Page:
Offering support after intensive care

By Jane Elliott
Health reporter, BBC News

Neil Holland

Neil Holland suffered multiple injuries

Neil Holland was so badly injured in the car crash that killed his 14-year-old son that medics gave him only a 1% chance of survival.

He spent three weeks in intensive care being treated for serious chest and leg injuries.

A year on he is making great progress, but says a vital part of the recovery process is having people to share your experiences with.

“Meeting with others who have suffered critical injuries, and chatting about the hurdles and different emotions during the recovery process is really important and makes a huge difference,” he said.

Supporting patients

Intensive care nurse Sarah Herbert, from Barts and the Royal London, agreed.

She carried out research among former patients and found some faced an uphill battle to recover emotionally as they suffered isolation, depression or anxiety attacks.

She has helped set up a support group, the first in London, for intensive care patients (ICU) to give them a forum to talk with other patients and families about their experiences.

I remember being very weak and feeling useless and unable to control my body
Neil Holland

“If you are ill with a long-term illness, there are numerous support groups for you,” she said.

“If you have an acute illness it is perceived that you will have acute recovery as well, but tragically very often that is not the case and it is months and years for these people to get better from what is an accident that takes minutes.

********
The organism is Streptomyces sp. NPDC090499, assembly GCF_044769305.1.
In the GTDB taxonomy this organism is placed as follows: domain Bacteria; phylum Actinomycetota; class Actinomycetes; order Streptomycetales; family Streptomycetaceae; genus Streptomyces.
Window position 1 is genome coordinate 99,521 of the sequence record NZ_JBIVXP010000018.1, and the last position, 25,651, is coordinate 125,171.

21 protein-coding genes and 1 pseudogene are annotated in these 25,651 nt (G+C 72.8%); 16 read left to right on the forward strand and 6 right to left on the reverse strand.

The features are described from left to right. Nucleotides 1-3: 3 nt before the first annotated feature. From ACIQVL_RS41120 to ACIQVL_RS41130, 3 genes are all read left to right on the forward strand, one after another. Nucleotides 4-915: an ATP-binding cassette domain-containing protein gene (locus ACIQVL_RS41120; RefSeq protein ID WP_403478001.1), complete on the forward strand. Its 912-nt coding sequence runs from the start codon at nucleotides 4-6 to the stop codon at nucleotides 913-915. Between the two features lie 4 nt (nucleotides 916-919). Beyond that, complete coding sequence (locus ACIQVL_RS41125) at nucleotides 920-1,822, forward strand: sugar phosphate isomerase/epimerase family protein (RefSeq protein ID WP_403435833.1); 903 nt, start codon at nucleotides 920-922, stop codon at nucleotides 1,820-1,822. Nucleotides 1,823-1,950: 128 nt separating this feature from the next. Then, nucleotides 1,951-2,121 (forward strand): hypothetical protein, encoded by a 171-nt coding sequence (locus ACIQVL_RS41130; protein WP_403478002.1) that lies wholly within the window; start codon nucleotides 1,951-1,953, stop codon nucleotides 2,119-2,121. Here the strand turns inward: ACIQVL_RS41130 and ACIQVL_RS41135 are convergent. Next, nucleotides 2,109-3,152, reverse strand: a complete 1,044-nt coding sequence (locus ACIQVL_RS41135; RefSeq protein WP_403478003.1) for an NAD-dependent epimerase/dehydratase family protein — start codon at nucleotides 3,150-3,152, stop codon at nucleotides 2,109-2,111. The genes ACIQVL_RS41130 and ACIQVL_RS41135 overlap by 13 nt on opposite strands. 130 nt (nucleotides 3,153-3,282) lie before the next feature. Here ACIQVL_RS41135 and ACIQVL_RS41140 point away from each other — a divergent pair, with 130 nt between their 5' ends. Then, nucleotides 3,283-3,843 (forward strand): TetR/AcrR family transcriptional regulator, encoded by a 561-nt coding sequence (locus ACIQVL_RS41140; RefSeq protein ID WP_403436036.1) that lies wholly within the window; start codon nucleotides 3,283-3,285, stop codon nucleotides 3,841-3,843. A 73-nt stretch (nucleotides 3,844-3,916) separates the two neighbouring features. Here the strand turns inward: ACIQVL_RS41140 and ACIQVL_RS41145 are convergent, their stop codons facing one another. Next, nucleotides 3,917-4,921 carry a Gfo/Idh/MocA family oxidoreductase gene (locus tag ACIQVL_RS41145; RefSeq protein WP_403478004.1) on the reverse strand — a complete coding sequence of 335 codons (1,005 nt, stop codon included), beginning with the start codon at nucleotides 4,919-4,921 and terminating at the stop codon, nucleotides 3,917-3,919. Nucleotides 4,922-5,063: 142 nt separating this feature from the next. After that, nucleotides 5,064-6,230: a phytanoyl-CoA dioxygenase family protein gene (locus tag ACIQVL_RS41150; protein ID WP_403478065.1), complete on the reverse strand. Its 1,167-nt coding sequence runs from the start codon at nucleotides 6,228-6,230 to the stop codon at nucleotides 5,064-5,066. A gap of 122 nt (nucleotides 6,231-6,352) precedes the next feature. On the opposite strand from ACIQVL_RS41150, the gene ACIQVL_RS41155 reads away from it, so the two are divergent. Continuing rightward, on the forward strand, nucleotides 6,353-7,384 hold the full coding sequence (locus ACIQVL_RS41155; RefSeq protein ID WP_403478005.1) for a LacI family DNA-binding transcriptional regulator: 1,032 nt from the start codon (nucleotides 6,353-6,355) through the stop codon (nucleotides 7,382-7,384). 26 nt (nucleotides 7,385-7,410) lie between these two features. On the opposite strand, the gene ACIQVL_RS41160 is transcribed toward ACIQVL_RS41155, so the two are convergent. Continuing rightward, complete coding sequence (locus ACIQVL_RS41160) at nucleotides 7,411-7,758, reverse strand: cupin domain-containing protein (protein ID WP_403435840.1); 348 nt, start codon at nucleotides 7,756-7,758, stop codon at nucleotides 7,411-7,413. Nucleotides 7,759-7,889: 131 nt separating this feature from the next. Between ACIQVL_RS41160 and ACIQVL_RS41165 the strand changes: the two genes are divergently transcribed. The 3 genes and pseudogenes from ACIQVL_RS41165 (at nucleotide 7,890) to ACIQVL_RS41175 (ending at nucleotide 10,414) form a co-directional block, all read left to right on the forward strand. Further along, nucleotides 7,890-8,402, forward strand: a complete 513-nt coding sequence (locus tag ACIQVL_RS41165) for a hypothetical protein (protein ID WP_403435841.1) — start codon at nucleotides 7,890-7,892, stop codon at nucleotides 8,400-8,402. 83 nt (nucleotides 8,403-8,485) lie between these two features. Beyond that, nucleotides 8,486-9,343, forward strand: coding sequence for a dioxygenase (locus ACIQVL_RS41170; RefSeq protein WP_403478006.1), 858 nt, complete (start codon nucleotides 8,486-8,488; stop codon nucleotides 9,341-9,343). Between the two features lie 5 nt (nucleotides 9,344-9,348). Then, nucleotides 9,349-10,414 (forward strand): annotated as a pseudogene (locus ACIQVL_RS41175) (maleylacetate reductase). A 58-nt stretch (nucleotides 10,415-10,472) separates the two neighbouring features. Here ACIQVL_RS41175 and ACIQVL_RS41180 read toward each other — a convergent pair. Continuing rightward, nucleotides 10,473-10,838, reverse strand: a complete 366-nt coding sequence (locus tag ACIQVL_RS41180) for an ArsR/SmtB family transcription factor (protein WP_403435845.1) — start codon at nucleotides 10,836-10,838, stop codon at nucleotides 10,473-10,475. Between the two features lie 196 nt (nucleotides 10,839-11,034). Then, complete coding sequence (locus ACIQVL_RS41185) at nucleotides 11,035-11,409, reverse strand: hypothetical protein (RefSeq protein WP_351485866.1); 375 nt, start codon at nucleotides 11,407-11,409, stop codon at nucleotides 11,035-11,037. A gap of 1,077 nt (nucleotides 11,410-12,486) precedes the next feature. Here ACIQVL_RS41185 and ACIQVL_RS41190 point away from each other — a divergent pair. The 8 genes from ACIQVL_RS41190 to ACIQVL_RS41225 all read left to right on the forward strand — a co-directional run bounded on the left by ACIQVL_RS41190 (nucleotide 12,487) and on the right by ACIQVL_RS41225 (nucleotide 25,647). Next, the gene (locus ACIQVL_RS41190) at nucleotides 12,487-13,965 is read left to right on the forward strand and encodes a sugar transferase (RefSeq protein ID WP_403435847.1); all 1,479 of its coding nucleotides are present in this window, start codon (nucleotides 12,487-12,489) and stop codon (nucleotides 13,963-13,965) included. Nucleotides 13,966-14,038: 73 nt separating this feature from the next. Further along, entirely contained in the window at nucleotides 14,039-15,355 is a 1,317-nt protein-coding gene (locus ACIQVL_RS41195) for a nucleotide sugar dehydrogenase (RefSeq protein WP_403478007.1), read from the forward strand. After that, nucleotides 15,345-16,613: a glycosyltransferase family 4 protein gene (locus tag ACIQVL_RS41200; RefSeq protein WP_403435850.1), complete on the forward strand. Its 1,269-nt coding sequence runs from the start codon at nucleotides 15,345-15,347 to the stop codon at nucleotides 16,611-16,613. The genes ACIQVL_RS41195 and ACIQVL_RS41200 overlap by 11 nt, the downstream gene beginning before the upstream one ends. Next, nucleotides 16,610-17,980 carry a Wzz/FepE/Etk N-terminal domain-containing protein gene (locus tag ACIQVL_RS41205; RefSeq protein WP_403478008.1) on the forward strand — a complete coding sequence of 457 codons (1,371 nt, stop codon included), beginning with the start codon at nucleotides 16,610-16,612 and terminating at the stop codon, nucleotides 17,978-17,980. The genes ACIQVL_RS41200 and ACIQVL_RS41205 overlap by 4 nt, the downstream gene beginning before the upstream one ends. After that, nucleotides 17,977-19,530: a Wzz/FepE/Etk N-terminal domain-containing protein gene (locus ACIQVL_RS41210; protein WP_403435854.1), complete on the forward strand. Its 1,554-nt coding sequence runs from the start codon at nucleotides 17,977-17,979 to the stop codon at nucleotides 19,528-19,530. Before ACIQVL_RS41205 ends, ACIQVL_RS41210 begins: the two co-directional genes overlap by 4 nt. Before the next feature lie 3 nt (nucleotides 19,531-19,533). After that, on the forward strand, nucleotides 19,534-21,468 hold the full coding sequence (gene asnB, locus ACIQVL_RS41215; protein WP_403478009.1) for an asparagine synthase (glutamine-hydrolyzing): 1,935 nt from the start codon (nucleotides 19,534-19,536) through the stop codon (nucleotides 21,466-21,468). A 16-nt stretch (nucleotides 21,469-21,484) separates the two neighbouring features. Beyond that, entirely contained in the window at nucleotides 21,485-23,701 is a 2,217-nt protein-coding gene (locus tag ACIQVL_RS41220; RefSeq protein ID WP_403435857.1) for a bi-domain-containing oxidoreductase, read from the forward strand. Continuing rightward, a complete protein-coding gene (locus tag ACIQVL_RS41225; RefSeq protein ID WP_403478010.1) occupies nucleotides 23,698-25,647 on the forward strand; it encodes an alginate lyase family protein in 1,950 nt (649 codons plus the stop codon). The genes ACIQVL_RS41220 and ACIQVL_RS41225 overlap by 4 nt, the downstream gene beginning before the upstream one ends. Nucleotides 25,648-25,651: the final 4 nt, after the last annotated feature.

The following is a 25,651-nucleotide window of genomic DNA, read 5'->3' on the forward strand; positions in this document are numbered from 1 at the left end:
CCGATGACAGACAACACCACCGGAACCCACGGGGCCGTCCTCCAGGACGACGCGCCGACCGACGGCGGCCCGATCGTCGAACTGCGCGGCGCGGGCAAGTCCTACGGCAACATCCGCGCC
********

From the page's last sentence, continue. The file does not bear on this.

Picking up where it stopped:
“They can have psychological problems such as recurrent nightmares which might refer back to the accident or incident that brought them in, images of their time in intensive care, sleep disturbances, anxiety and stress levels higher than those for other illness.

“Because of the sudden onset of illness, the relatives have even higher levels of depression and stress because they have had no preparation for their life change.”

This can often lead to partners struggling to cope financially if the injured person is the main wage earner, Ms Herbert said.

“In Neil’s case, as well as having to deal with the trauma of losing her son, his wife also had to care for an extremely sick husband.”

Psychological legacy

Neil, from Dorking, Surrey, agreed saying that, although he had a supportive family, he had still battled with feelings of guilt about Luke’s death after their car skidded on black ice and crashed.

“I had a couple of bad dreams but no flashbacks,” he said. “But I feel very guilty to be alive when my son is not.”

The support group has had its first meeting and Neil went along.

“People can talk about their experiences which was very good,” he said. “It was warming listening to people’s stories.

“One year on, my advice to anyone recovering from trauma, whether physical or emotional, is don’t give up, keep battling and although recovery may be slow, any progress, however small, is a bonus.

“I remember being very weak and feeling useless and unable to control my body. Mentally I felt very low and depressed.

“Attending this support group was difficult but very rewarding.”

Last year 1,009 patients were admitted to intensive care at the Royal London.

The hospital has offered a follow-up service since 2002 but patients and families wanted a more ongoing kind of support.

Ms Herbert said: “This first meeting was emotionally charged, as you would expect, with patients reliving what brought them to the ICU. A clinical psychologist and occupational therapist were on hand to help them.”

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